11/12/2017 - 15:14

AWE in the midst of a takeover battle

11/12/2017 - 15:14

Bookmark

Upgrade your subscription to use this feature.

Mineral Resources has launched a $484 million takeover bid for oil and gas group AWE amid the ongoing battle for control of the Waitsia gas field north of Perth.

AWE in the midst of a takeover battle
CERCG has flagged plans to use the Waitsia project to potentially supply gas to the east coast via special LNG containers used in its Chinese operations.

Mineral Resources has launched a $484 million takeover bid for oil and gas group AWE amid the ongoing battle for control of the Waitsia gas field north of Perth.

Last week, a Chinese-backed energy company made a hostile bid for AWE worth $463 million, however, this morning the ASX-listed oil and gas group said it had received a rival bid from MinRes after the close of trading on Friday.

Under the all-stock proposal, the bidder will issue one Mineral Resources share for every 22.325 AWE shares, valuing the target company at 80 cents a share, or $484 million.

That topped the sweetened 73 cents per share cash offer from CERCG Australia, which is 80 per cent owned by China Energy Reserve and Chemical Group.

AWE said today that its board was evaluating both offers and asked shareholders to take no action until it provided a recommendation.

AWE shares were up 16.4 per cent to 85 cents each, solidly above the latest offer price.

AWE shares have now climbed 55 per cent since the company made public the first Chinese bid on November 30.

The bidding war targeting AWE's main growth asset, the Waitsia gas field in the Perth basin, which the company has touted as the largest onshore gas discovery in Australia in 40 years and capable of supplying around 10 per cent of Western Australia's domestic market needs.

AWE also has interests in the producing BassGas and Casino projects, off Victoria's coast, and a 50 per cent stake in the Santos-run Ande Ande Lumut oilfield in Indonesia.

AWE shares had previously sunk after the Chinese company withdrew its initial offer of 71 cents a share earlier last week, following the target company's refusal to open its books for due diligence.

But CERCG made an improved offer directly to AWE shareholders, after complaining that almost two months of discussions between the companies had been unproductive.

MinRes, which offers crushing, processing and other services to the mining industry, as well as being a miner in its own right, in November acquired the assets of Empire Oil and Gas from administrators as part of a strategy to lower its fuel costs in the long term.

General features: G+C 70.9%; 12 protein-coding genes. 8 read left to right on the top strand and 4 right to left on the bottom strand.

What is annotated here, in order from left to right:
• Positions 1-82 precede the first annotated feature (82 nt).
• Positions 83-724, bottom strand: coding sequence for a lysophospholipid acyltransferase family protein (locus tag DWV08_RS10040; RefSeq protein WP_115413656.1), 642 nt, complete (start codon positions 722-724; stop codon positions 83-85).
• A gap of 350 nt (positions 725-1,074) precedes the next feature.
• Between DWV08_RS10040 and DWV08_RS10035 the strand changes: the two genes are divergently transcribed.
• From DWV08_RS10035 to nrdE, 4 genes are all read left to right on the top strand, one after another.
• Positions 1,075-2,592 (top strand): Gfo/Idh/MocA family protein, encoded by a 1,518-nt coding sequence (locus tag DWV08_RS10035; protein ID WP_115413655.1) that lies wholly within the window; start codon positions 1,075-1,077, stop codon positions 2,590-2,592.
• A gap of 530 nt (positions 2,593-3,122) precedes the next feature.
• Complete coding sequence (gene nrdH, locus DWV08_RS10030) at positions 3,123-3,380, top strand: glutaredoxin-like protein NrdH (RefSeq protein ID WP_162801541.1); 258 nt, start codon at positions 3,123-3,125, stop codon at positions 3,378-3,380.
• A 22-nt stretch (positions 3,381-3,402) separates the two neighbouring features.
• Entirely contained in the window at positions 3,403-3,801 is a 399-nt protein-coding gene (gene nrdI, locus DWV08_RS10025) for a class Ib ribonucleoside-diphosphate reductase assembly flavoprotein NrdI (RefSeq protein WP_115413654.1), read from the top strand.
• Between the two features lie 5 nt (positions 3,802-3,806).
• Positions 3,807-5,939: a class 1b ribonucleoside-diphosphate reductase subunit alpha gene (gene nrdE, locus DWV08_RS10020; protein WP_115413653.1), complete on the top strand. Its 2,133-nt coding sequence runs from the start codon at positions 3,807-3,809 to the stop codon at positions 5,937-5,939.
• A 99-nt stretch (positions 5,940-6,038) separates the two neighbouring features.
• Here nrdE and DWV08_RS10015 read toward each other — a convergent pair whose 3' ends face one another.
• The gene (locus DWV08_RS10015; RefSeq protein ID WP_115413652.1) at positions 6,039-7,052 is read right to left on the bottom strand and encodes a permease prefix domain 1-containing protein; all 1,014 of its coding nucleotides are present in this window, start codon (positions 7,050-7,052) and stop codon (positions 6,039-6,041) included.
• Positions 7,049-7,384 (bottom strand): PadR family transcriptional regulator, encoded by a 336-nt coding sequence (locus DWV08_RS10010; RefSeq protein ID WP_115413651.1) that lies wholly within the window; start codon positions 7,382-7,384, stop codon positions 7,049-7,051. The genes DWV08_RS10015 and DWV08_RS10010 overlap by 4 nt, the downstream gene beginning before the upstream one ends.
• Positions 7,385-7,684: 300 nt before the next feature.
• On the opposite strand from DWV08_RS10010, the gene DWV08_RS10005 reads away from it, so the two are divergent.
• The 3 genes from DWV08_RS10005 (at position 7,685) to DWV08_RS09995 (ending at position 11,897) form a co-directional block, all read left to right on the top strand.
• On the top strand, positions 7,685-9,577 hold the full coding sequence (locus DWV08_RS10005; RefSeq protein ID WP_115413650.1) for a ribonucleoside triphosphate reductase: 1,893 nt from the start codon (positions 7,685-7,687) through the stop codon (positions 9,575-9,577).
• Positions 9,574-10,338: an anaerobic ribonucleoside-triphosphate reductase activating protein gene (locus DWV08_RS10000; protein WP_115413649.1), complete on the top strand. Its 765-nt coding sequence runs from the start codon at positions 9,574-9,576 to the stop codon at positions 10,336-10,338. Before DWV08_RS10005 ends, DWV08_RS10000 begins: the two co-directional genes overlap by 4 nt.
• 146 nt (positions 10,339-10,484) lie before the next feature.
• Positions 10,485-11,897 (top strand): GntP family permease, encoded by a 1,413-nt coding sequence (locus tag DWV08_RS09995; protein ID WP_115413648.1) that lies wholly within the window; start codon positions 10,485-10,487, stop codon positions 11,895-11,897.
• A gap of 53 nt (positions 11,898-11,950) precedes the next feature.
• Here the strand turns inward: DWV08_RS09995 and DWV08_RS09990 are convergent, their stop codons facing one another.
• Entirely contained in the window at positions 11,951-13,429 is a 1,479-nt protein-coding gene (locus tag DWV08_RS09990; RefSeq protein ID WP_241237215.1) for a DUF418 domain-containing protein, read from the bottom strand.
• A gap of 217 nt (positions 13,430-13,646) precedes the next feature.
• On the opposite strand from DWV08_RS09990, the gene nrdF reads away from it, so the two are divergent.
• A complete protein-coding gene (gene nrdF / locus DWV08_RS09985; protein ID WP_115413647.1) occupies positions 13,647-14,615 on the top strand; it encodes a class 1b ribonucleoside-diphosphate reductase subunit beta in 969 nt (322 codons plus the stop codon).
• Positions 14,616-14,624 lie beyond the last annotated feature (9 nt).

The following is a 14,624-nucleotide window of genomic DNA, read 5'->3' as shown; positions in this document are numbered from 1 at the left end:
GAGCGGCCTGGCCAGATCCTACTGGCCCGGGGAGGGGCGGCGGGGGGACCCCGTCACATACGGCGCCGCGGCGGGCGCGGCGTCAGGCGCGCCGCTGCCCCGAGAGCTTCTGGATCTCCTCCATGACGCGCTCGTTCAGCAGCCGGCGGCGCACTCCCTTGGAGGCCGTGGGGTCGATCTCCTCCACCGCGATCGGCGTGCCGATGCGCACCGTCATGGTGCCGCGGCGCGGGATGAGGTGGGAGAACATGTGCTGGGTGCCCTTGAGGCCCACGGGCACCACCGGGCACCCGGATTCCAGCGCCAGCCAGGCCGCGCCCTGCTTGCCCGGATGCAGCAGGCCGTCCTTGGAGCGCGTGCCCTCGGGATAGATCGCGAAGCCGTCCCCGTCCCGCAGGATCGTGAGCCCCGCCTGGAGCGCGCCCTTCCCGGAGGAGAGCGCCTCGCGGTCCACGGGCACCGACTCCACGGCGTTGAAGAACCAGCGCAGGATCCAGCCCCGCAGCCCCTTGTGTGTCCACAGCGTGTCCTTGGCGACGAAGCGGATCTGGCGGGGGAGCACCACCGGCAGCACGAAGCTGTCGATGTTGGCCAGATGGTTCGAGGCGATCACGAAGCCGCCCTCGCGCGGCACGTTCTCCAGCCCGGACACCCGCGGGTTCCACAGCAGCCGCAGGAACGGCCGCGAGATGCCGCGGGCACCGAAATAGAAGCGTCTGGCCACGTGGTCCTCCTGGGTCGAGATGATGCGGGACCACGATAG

In a statement to the ASX, MinRes said the acquisition of AWE fitted within the company’s clean energy strategy.

“MinRes does not currently intend to sell any gas from AWE’s Waitsia Gas Project offshore as it is committed to supplying domestic gas in Australia and is a large consumer of domestic gas in its own right, with such consumption to grow considerably as MRL’s previously announced processing and infrastructure projects come on line,” the company said.

RBC Capital Markets analyst Ben Wilson said the bids had come at an opportunistic time, with AWE trading at a discount to his valuation of 91 cents a share.

"AWE is currently trading at a premium to the implied Mineral Resources bid, which suggests to us that the market is positioning for either a higher bid from CERCG, an upwardly revised bid from Mineral or a possible third bidder," Mr Wilson said in a note.

Macquarie Capital and Gilbert +Tobin are advising MinRes.

A research note from Bell Potter Securities said there was strategic sense to the purchase for MinRes

“MinRes believes by securing gas assets to vertically integrate the energy supply chain (including the use of LNG plant to provide power solutions) with the acquisition of AWE, it would enable them to produce the energy requirement at lower cost, rather than buying it from external parties,” the note said.

“A successful transaction with AWE would also provide MinREs the flexibility to supply gas to third parties.

“Thus in the long run the acquisition would enable MinRes to be self-sufficient to feed its proposed energy intensive operations at Wodgina at a lower cost, increasing margins from the carbonate plant operations, and also to generate additional income by selling the excess supply to the third party off takers.”

STANDING BY BUSINESS. TRUSTED BY BUSINESS.

Subscription Options